Posters are an effective way to teach students how to reflect on themselves and others while using research and developing self-esteem through the visual arts. As they work to create things like family trees, friendship posters, self-portraits and bio poems, they're learning important preliminary skills for note-taking and reporting information. "All About Me" posters are also a good beginning-of-the-school-year activity to get to know your kids, while they get to know each other.
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Family Tree for History and Social Studies
Students can learn a lot about their families through interviewing family members and gathering information to piece together a family history by creating a family tree poster. Provide interview sheets with questions they can ask family members, such as where they were born, where their parents and grandparents were born, questions about aunts and uncles, and birth information on siblings. Once the geographical and family information is put together in chronological order, the kids can make a collage time line on the poster board with family pictures, photos of geographic regions in which they lived, home photos and subtitled information beneath each picture that tells a short piece of a longer historical storyline.
Most children love to talk about their friends, their best friends and old friends that might have moved away. Creating a friendship poster is a nice way for students to explore and reflect on their close relationships. After naming all of their closest friends, they can answer questions such as where their friendship began, what they like to do together or what their friendship is like today. The places they visit together, fun things they do, where they live and photo sharing can depict an interesting story and time line about their friendships as they've evolved over the years. Students have opportunities to evaluate themselves and their relationships through the reflection and research involved in this project.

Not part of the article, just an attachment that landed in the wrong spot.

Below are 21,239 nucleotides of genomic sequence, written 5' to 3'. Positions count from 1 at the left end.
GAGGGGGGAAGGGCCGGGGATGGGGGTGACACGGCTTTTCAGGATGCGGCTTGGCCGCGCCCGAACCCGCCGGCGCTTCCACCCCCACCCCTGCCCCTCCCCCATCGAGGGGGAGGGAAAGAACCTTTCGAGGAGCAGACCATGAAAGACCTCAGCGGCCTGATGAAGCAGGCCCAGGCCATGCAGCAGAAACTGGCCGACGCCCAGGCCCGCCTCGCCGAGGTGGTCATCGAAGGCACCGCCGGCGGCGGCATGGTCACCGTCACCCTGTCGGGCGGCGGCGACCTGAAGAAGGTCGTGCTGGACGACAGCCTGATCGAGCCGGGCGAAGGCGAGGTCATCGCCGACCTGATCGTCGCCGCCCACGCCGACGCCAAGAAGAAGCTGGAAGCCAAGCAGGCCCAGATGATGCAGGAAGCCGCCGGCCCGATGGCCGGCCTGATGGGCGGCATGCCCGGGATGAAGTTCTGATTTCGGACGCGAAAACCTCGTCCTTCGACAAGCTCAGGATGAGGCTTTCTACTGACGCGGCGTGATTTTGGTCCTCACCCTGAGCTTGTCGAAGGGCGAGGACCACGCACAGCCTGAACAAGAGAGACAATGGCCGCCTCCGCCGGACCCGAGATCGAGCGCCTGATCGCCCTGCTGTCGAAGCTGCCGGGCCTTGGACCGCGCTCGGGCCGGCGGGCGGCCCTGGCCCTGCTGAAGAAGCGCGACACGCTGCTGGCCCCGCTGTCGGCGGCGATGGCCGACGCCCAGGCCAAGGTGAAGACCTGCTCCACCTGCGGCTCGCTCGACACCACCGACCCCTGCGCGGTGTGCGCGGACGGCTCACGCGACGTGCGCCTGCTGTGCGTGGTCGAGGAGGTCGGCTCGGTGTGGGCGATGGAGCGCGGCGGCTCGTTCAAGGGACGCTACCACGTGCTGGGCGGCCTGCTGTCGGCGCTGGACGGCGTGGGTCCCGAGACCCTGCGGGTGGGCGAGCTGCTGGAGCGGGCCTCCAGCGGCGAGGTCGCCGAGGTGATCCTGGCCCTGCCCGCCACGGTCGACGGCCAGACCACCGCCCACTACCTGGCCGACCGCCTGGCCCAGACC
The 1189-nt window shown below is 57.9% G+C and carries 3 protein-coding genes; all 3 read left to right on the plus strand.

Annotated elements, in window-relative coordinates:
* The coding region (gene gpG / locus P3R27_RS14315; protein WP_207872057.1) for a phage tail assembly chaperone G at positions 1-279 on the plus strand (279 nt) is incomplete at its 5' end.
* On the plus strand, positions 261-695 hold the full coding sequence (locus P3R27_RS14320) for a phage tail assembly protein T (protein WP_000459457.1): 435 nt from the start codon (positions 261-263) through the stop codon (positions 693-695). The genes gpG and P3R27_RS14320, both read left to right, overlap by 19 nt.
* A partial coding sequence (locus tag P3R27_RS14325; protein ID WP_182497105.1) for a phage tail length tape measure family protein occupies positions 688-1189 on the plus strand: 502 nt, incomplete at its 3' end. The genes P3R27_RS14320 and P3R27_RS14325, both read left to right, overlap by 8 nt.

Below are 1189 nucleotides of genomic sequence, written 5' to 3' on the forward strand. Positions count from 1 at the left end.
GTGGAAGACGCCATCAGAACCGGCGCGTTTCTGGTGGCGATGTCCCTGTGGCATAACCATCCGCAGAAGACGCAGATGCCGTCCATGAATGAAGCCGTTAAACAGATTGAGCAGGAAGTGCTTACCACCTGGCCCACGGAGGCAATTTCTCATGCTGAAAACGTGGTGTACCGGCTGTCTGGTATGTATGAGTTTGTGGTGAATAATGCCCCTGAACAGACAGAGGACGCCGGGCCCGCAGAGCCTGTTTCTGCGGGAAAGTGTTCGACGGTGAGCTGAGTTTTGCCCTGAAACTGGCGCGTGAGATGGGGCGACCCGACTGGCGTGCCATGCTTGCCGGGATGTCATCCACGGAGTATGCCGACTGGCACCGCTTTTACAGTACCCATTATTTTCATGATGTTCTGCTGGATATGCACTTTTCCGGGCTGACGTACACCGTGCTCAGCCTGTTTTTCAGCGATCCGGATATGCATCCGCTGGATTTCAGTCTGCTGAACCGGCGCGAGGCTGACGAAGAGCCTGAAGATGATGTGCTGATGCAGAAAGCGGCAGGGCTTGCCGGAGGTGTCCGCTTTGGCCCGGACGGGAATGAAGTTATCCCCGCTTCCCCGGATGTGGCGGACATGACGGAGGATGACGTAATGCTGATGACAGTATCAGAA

Self-portrait posters are another way for students to build self-esteem and think about their own physical characteristics. After you have traced around their bodies on large chart paper, have the students paint their outlines in any colour that reflects who they are on the "inside" -- for example, girls might select pink to reflect feminine attributes and preferences, boys blue or red for feisty attributes. Or they can simply select any colour they are attracted to. Once the colours are filled in, with either markers or water colours, they can use dark black or brown markers to write down adjectives that describe them. Someone who sees herself as generous might place the word "generous" over the heart; someone who is happy most of the time might place "happy" near the head. The words and terms used should apply specifically to the person whose self-portrait it is.
Bio poems are poetry templates with blanks for students to fill in with language about themselves. Each poem begins the same way, but each sentence completed is unique to the person. The bio poem template begins the first line with the first name of the student, and then four adjectives that describe her on the next line. The third line will begin with the words "Son or Daughter of" with the students' parents' names inserted. The fourth line is "Lover of" and names three things that the student loves. The fifth line should begin with "Who feels" with three feelings named. The sixth line says "Who gives," then the seventh is about "Who fears" and then the eighth says "Who would like to see." Finally, "Who lives" and the student's last name concludes the poem. Each item requires at least three things to be named. Once the bio poem is complete, it is copied onto poster board with the student's picture, and displayed. Students take turns viewing each bio poem to learn about one another, comparing their likes and differences. Bio poem posters are a nice beginning-of-the-year school activity.
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